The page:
Friday, November 9, 2012

Met Publications Online

Just a reminder for anyone who doesn't already know, that the Metropolitan Museum of Art puts many of their publications online; some with fully-downloadable text! Go to this link to search for your favorite textiles topics, like The Age of Napoleon: Costume from Revolution to Empire, 1789–1815.

Wednesday, November 7, 2012

Sunday, October 21, 2012


lahbluebonnet made a valiant attempt at guessing the answer to the last trivia question (which was far too long ago, my apologies):- "The name of this architectural feature comes from the old french word for "throat" as they were used to channel water. Their usefulness in warding off evil spirits came later and is up for debate."

The answer is "gargoyle", which comes from the old French for "throat". If you think of words like "gargle" and "gorget" it makes sense. A close look at the photo to the left will reveal that the water was channeled off of and away from the building through a spout in the mouth of the figure. This one is from St. Vitus' cathedral, and is appropriately scary as we approach Halloween.

The trivia for today is more of a question for all of you:- What character, historical or otherwise, are you dressing as for Halloween? Or, if you don't participate in such a holiday (as I know many of my European friends do not), what is your current project?

Ironically I, like most of my fellow professional costumers, do not tend to dress in costume for Halloween. There's never any time to make something, it seems.

Saturday, September 15, 2012


The name of this architectural feature comes from the old french word for "throat" as they were used to channel water. Their usefulness in warding off evil spirits came later and is up for debate.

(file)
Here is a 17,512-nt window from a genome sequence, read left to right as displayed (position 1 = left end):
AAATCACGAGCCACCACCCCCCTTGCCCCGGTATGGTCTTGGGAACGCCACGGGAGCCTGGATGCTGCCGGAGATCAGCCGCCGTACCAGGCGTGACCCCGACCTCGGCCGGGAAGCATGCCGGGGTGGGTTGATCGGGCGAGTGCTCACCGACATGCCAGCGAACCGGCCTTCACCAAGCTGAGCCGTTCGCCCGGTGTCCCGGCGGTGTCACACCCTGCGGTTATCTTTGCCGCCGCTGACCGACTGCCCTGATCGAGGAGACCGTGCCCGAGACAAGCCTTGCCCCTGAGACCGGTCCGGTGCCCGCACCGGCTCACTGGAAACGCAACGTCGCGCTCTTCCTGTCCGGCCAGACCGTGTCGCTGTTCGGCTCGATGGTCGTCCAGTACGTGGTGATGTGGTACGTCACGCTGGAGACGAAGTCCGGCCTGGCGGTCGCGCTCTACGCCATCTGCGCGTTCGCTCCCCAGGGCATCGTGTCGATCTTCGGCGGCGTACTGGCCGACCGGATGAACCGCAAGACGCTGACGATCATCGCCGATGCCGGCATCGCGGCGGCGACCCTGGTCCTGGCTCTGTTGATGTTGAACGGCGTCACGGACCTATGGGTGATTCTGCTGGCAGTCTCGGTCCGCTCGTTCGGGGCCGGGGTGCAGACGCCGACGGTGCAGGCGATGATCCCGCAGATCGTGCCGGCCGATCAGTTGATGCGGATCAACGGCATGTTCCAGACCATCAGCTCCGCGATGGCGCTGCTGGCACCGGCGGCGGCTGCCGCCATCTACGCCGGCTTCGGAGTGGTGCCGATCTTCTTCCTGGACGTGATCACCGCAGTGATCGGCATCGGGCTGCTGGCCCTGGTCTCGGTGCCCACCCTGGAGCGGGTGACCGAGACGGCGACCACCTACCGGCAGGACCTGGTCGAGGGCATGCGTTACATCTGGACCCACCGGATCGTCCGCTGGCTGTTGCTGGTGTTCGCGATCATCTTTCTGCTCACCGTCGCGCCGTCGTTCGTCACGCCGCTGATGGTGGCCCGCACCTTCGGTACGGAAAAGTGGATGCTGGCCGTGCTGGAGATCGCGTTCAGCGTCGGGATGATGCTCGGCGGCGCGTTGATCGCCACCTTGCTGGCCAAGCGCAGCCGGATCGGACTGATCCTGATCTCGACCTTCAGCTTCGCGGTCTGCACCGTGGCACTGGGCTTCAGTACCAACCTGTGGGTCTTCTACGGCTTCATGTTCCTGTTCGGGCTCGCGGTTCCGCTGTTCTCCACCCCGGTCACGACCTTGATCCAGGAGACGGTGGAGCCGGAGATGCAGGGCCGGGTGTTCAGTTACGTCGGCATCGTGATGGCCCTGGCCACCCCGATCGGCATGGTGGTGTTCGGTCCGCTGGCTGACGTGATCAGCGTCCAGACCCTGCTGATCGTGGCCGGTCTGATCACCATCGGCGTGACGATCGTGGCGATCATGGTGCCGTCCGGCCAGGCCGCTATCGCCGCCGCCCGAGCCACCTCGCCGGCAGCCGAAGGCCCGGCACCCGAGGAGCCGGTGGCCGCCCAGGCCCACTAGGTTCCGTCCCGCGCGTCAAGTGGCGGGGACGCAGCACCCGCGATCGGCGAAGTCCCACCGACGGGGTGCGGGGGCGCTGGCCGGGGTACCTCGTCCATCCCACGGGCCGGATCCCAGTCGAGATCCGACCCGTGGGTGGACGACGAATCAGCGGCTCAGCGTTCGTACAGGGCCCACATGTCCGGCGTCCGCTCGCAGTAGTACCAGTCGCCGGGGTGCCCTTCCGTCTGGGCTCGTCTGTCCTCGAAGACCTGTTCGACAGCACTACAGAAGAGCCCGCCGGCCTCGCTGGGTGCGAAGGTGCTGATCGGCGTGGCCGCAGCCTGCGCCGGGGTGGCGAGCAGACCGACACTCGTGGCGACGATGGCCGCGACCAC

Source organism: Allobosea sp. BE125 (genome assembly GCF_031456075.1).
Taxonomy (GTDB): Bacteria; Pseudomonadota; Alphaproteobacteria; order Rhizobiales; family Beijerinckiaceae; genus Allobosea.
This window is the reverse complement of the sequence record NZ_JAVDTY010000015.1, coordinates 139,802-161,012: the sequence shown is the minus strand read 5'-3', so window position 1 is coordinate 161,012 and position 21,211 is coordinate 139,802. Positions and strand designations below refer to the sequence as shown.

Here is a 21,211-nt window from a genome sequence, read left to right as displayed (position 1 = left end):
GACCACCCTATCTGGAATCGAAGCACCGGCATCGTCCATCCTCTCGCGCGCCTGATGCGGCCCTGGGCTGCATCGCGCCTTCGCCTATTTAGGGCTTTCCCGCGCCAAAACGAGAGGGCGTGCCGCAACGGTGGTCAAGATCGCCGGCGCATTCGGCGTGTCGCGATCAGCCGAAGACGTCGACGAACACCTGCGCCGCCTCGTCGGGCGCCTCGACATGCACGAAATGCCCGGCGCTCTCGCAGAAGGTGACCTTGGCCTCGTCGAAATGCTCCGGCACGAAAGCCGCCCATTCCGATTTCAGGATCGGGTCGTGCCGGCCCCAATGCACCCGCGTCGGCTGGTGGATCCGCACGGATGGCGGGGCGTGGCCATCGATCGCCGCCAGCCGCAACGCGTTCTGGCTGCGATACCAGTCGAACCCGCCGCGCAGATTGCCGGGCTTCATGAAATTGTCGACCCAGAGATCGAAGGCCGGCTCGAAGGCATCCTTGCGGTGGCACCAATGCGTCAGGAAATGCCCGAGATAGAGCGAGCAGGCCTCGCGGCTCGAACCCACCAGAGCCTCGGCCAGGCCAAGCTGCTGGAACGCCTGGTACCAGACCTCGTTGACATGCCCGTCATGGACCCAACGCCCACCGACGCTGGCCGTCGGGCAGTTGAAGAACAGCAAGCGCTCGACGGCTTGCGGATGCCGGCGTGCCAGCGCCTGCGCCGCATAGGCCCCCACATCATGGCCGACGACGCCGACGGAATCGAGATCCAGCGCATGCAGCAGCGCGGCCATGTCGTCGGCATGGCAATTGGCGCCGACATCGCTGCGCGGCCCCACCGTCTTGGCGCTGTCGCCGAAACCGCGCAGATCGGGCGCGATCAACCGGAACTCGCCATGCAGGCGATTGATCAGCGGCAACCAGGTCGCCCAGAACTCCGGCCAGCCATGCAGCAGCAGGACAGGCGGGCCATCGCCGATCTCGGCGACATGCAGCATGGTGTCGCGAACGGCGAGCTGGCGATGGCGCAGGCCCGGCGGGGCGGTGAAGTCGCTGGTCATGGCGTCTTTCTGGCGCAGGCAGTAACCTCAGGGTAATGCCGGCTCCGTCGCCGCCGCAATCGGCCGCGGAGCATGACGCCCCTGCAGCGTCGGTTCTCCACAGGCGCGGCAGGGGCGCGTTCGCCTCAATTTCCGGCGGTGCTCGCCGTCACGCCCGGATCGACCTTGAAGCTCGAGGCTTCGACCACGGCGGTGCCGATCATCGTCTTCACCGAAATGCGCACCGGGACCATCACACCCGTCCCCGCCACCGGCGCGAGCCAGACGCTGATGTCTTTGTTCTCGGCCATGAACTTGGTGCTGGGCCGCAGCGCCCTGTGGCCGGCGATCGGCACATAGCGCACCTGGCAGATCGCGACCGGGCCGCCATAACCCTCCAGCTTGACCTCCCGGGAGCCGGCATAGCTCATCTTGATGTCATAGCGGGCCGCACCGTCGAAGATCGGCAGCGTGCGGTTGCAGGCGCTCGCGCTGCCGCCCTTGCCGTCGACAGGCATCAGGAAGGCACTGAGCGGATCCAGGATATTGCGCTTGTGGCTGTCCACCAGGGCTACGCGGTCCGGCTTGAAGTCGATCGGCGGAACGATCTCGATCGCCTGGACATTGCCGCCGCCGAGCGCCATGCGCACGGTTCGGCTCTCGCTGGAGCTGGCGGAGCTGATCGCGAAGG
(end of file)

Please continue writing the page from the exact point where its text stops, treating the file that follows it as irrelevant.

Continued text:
Thursday, August 9, 2012

Medieval Bras encore

For anyone who didn't get enough info about the stash of Medieval bras found recently in Tyrol, there is a follow-up article with more details here. The new information includes a replica of what they might have looked like in their original condition.

Thursday, August 2, 2012

Regency Events Upcoming

1805 silk knit parasol
For any of you on the east coast of the U.S. or planning to visit that area in the next few months, there are some Regency events that might pique your interest. Don't have a costume? Don't worry, many of them are costume-optional.

August 25, 11AM- Ladies' Regency Tea (Olde World Tea Shop, 327 Main St., Smithfield, VA)

September 14, 8AM - 7PM - Living History Day at Hope Plantation (132 Hope House Rd., Windsor, NC

October 13, 11AM - ? - Regency Picnic at Poplar Forest  (1542 Bateman Bridge Road, Forest, VA)

I'm going to try and make it to the Poplar Forest Picnic, but that is the weekend of my brother's birthday so it will depend on his plans. For more information about the events, costs, or Regency Society of Virginia you can visit their page at .

Wednesday, August 1, 2012

Trivia- The St Bart Massacre

Last week I asked:- "What bloody event, following the wedding of Marguerite de Valois and Henri Roi de Navarre, is depicted in both "La Reine Margot" and "Princesse Montpensier"?"

Isis correctly answered that it was the St Bartholomew Day Massacre.